Chromosome 15, fibrillin locus but lots of different mutations. Not linked to collagen genes, despite clinical overlap with Ehlers-Danlos etc.
Neonatal cases can occur, always severe, with cardiac abnormalities and contractures.
Clinical diagnosis – Beighton (he of benign hypermobility score fame) published Berlin criteria, later came Ghent criteria –
- family history important, else
- involvement of the skeleton, plus
- at least 2 other systems, with a minimum of 1 major manifestation (ectopia lentis, aortic dilatation/dissection, or dural ectasia).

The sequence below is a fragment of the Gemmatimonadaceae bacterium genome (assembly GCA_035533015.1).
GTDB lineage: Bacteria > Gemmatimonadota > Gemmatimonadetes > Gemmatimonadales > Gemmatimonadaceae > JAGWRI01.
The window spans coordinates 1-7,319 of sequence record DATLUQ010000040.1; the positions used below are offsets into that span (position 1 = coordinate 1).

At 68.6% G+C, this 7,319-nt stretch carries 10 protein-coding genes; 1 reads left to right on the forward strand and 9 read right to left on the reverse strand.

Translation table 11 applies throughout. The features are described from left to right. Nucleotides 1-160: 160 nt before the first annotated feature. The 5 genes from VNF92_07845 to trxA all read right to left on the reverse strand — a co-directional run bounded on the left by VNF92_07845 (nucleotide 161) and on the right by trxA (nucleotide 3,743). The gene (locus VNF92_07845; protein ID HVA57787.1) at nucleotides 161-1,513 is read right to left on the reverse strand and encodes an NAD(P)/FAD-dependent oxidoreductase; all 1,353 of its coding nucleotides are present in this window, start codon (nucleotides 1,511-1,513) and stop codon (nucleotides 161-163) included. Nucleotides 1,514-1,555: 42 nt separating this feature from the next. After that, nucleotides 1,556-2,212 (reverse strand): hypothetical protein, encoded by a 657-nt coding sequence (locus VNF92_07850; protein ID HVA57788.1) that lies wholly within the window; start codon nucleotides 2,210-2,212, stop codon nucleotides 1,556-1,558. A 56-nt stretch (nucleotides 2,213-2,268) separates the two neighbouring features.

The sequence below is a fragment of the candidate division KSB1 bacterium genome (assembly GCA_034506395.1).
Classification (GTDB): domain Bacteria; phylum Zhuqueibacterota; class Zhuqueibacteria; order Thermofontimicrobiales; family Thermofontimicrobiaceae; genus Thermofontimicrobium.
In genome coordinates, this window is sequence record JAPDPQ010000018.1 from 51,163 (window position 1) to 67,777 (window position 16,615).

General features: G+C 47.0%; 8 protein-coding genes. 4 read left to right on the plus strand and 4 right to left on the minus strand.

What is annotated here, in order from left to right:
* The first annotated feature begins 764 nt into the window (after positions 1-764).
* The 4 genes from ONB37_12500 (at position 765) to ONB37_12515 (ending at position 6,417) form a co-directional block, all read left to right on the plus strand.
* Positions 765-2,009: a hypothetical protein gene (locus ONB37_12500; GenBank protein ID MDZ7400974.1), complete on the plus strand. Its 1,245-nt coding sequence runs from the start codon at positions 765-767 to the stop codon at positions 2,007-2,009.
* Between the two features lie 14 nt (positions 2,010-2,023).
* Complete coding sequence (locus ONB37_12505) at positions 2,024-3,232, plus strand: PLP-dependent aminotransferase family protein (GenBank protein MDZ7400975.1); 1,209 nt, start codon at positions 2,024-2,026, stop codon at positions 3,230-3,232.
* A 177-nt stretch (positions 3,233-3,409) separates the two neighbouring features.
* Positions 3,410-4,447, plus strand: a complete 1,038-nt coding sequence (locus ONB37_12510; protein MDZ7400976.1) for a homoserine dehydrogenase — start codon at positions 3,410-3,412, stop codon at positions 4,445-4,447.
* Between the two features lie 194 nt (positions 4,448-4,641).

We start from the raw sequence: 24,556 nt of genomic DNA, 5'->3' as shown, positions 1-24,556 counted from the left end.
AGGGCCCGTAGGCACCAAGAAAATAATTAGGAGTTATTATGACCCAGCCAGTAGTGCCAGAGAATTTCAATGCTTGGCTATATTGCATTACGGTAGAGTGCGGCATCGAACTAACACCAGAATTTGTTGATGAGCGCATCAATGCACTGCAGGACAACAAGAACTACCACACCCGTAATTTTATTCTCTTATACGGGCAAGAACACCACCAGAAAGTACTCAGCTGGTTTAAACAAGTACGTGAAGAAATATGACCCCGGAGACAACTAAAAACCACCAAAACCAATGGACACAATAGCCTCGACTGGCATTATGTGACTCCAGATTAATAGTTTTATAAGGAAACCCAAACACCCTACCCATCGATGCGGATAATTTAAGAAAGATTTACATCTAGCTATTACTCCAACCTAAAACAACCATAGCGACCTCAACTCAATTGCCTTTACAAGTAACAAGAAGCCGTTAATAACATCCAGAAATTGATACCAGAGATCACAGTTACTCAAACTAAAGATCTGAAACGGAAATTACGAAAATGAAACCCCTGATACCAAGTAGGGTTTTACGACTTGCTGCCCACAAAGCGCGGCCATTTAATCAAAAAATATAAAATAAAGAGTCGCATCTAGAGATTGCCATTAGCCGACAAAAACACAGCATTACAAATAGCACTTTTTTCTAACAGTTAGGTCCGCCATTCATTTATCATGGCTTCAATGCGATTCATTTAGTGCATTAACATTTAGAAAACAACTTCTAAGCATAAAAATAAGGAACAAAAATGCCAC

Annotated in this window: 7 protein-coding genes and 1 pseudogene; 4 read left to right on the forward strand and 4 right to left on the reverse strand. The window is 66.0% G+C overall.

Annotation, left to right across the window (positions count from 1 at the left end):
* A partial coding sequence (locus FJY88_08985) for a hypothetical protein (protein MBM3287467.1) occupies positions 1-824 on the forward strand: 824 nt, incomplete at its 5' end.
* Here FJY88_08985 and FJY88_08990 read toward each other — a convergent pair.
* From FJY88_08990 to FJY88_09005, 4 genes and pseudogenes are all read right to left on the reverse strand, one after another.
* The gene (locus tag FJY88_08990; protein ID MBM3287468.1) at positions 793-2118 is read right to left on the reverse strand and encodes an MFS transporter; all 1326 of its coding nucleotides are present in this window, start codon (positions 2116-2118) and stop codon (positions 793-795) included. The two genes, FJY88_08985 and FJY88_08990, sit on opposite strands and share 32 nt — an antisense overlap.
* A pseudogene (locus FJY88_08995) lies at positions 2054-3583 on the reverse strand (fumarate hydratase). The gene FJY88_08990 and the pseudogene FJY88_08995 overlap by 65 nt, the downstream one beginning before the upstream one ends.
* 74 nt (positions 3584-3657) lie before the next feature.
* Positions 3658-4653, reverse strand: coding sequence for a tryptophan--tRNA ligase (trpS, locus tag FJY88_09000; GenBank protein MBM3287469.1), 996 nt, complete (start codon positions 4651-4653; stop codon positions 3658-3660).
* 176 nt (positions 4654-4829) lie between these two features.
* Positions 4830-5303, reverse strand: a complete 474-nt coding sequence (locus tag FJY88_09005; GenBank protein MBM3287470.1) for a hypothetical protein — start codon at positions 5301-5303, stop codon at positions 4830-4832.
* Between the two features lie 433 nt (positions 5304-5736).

Skeletal – Tall, disproportionate arm span (>1.05x height – 8cm wider than tall at 160cm) and digits, anterior chest deformity, hypermobility (joint laxity), scoliosis/lordosis, high arched palate and crowded teeth.
Eyes – Myopia, corneal flatness, subluxation of lens (ectopia lentis).
Cardiac – MVP, MR, AR and aortic root dilatation (chart of normal measurements available). Cardiac examination is often normal despite abnormal echo findings! Aortic aneurysm and dissection can be life threatening.
Pulmonary blebs affect some people, recurrent pneumothorax. Dural ectasia (widening of lumbosacral spinal canal) on CT is very common, hence why a major manifestation, although symptoms unusual.
Life expectancy is reduced, particularly in males. [Omim]